How building an investment portfolio is like building a house
What’s true of building houses is true of just about any task or project. There is even a right way and a wrong way to hammer a nail into wood.
As an investor, you are the architect, project manager and builder of your investment portfolio. Your job is to build a portfolio of shares that will do whatever it is that you want it to do (assuming that what you want is realistically achievable).
Whether that’s to have a capital value of £1 million within 20 years or to produce an income that you can comfortably live off for the rest of your life, your job is to design, build and maintain that portfolio.
Given the importance of your financial future, successfully building an investment portfolio is no less important a task than successfully building a house. That’s why following a plan – one built upon decades of academic and practical experience – is absolutely essential.
Creating or improving your investment checklist
Before you lay your next investment ‘brick’, go and get your written plans and review them.
Are they up to date? Are they still relevant? Do you even have your plans written down?
Your plans should cover every level of detail required. Here are just a few of the questions you should be able to answer – assuming they are relevant to you – either off the top of your head or by reference to your detailed and written plan:
- What capital value do you need your portfolio to reach?
- What annualised rate of return do you think you can realistically achieve?
- What is the minimum annualised return that you will accept before giving up and becoming a passive investor?
- How much income do you need?
- What dividend yield do you want?
- How long do you have before you switch from capital growth to income drawdown?
- How much risk can you accept?
- How much volatility?
- How big a peak-to-trough fall are you comfortable with?
- What is your target asset allocation, your cash, bonds and equities split?
- How many companies do you want to hold?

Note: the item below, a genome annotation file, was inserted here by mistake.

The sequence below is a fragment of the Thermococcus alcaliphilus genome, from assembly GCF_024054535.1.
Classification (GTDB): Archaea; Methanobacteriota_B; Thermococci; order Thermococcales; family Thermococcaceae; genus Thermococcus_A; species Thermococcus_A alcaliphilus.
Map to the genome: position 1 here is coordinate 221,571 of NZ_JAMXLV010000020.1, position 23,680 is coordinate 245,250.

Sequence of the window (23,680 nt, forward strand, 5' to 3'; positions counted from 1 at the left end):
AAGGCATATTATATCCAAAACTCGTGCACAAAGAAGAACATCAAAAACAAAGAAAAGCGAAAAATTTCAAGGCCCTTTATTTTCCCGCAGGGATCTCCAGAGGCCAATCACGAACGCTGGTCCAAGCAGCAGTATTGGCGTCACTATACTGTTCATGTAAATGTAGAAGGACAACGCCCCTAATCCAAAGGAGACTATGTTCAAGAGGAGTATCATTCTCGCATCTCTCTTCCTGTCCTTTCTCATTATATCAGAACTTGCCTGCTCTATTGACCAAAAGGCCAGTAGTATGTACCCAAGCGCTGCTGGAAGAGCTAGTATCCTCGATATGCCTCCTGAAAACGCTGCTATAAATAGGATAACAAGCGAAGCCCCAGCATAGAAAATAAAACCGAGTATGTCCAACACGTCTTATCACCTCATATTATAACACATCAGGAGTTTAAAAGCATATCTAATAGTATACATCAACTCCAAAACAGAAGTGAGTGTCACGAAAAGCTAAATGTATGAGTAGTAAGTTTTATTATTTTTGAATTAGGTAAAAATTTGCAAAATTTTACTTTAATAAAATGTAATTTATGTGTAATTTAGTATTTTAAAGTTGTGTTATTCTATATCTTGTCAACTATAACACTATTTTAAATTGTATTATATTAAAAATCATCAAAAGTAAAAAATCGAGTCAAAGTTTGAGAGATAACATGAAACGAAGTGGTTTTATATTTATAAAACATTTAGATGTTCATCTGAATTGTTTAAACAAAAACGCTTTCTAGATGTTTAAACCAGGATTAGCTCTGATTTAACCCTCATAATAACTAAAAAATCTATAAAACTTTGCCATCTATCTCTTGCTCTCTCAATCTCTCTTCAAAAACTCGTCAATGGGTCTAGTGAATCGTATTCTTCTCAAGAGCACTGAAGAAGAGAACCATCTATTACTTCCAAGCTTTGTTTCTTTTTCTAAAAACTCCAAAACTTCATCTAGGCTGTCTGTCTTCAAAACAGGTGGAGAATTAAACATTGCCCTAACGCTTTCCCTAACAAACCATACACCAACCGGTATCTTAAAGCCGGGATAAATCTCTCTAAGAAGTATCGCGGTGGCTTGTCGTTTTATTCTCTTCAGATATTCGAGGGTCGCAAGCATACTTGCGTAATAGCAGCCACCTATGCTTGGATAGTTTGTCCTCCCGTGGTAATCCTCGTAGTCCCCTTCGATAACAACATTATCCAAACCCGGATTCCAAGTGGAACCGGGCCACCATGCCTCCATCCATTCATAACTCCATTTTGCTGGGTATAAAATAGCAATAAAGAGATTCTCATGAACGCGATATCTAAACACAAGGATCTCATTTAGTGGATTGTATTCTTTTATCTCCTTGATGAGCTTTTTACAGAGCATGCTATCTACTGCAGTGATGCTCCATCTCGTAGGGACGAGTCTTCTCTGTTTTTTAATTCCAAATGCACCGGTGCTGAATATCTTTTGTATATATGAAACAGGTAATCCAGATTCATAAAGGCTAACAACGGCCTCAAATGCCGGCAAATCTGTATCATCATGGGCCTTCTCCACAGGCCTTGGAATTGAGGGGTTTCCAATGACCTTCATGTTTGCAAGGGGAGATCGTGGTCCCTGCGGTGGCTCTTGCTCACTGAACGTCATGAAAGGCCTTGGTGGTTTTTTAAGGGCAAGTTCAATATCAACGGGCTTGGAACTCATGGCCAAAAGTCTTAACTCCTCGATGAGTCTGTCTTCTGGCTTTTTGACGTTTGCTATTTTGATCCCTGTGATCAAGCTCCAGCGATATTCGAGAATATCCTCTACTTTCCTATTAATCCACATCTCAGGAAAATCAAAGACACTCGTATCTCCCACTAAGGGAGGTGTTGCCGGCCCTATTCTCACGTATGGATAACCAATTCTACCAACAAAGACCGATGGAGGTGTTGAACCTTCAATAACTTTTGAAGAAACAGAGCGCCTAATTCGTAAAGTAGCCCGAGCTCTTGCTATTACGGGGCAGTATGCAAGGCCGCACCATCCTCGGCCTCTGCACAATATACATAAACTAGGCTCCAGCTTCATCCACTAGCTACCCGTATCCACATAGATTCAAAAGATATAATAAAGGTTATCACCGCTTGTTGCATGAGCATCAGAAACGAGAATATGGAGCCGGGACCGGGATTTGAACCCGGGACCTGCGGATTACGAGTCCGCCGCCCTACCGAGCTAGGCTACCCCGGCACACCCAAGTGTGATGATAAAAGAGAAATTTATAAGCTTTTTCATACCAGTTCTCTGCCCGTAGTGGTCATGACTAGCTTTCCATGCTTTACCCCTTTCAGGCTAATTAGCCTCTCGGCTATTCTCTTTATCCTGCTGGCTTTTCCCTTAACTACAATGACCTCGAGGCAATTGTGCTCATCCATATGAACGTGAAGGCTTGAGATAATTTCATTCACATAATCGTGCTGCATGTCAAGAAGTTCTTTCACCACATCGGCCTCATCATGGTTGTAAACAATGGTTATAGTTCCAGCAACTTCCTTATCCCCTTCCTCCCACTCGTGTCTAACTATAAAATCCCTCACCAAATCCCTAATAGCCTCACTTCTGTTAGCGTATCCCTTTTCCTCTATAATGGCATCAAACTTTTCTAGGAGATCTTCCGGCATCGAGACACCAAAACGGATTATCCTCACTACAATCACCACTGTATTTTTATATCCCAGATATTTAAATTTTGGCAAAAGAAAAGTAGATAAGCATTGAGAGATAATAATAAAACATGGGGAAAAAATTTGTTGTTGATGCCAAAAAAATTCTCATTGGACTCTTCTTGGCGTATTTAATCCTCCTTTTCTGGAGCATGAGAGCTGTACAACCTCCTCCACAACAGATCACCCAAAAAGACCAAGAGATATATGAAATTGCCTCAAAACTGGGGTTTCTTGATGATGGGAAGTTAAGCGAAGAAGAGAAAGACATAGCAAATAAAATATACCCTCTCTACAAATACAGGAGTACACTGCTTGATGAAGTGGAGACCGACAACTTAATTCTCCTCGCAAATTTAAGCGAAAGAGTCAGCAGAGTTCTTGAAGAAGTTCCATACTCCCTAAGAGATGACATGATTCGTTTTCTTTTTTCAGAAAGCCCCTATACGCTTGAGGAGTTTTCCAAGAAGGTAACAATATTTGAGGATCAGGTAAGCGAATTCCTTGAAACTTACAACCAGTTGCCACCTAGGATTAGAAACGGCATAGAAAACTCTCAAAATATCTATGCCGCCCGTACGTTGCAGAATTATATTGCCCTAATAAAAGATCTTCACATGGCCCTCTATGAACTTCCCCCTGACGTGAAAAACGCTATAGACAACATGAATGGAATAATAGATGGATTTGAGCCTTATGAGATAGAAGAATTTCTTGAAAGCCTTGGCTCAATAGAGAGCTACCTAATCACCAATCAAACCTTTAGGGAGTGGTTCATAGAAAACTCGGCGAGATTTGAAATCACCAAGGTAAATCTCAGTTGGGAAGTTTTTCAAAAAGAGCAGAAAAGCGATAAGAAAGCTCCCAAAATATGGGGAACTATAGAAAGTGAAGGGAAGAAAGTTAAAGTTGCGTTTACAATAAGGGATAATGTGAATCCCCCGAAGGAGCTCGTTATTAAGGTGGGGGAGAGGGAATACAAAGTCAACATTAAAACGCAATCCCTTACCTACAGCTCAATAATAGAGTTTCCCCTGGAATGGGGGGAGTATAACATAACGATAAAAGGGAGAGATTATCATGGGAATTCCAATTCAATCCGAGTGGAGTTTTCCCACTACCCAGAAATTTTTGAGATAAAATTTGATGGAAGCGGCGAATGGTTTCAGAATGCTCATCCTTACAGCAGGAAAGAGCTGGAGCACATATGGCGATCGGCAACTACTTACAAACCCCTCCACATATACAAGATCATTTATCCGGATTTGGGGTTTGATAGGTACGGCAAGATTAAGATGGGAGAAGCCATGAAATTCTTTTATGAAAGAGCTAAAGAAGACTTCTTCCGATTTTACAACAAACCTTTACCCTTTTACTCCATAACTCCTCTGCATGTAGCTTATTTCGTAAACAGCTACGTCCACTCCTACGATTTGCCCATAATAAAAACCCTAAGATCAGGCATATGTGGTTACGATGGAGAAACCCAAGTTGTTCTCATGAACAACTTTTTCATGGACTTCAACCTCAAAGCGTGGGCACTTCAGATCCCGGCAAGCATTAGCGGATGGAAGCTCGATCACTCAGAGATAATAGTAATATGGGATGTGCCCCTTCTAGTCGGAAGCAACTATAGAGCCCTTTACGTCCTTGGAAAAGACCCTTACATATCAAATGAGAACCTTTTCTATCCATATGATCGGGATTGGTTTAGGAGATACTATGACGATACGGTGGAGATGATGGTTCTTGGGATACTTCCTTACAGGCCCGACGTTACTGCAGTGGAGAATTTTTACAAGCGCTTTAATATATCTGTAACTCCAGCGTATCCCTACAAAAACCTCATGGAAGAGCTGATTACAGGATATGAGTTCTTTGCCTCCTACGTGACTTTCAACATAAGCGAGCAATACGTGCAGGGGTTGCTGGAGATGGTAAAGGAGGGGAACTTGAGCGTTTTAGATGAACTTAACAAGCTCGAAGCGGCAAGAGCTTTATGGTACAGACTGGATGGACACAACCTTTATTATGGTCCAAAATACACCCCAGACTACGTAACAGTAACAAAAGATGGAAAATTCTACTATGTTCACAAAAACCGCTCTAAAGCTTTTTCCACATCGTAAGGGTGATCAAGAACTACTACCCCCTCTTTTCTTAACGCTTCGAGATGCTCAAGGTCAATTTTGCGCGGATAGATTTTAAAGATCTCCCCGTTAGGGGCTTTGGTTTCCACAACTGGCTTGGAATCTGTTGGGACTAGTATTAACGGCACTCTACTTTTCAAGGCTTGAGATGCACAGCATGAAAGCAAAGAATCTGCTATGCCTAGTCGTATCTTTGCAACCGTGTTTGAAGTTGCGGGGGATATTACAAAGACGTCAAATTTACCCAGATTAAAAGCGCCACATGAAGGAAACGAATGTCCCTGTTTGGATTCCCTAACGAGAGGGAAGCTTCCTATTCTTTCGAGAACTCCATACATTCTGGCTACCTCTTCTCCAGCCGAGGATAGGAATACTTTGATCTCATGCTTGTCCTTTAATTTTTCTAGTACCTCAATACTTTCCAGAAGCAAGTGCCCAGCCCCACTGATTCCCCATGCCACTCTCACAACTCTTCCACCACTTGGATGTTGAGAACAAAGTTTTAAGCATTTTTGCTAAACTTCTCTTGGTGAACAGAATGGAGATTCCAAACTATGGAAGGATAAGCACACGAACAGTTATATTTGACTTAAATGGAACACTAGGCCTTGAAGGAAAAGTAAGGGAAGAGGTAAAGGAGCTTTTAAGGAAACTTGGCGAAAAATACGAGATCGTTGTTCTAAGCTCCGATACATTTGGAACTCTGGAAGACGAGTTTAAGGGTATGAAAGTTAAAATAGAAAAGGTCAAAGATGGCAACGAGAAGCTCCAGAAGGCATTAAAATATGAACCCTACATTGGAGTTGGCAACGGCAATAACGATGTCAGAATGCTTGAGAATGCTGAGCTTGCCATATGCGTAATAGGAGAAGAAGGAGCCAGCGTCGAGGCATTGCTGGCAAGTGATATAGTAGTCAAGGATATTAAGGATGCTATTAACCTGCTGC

- What is your diversification policy?
- What’s your maximum position size in any one company?
- Are you going to rebalance? How often, and on what trigger?
- How often will you check up on your holdings?
- How will your typical holding period be?
- What sort of companies will you go for?
- How will you value them?
- Have you written down every step of your investment appraisal process?
- Do you have a specific day that you set aside for your investigations?
- What will you do if a dividend gets cut or suspended?
- Do you know what you will do if we have another financial crisis?
- When will you sell? On what trigger or for what reasons?
If you can’t answer those questions, then start thinking about them. Start writing and get the answers down in written form. Some of the answers are narrative, but many of them will be in the form of a “to-do” list or a checklist.
Write down every single step that you have to take, and update the list every time you learn something new. Learning is, of course, a critical part of being an investor, both learning from reading and learning from your own successful and unsuccessful investments.
If you don’t have detailed written investment plans based on decades of academic and practical experience (whether yours or somebody else’s), then you are effectively building a house without a plan, and that’s an approach that is almost guaranteed to fail.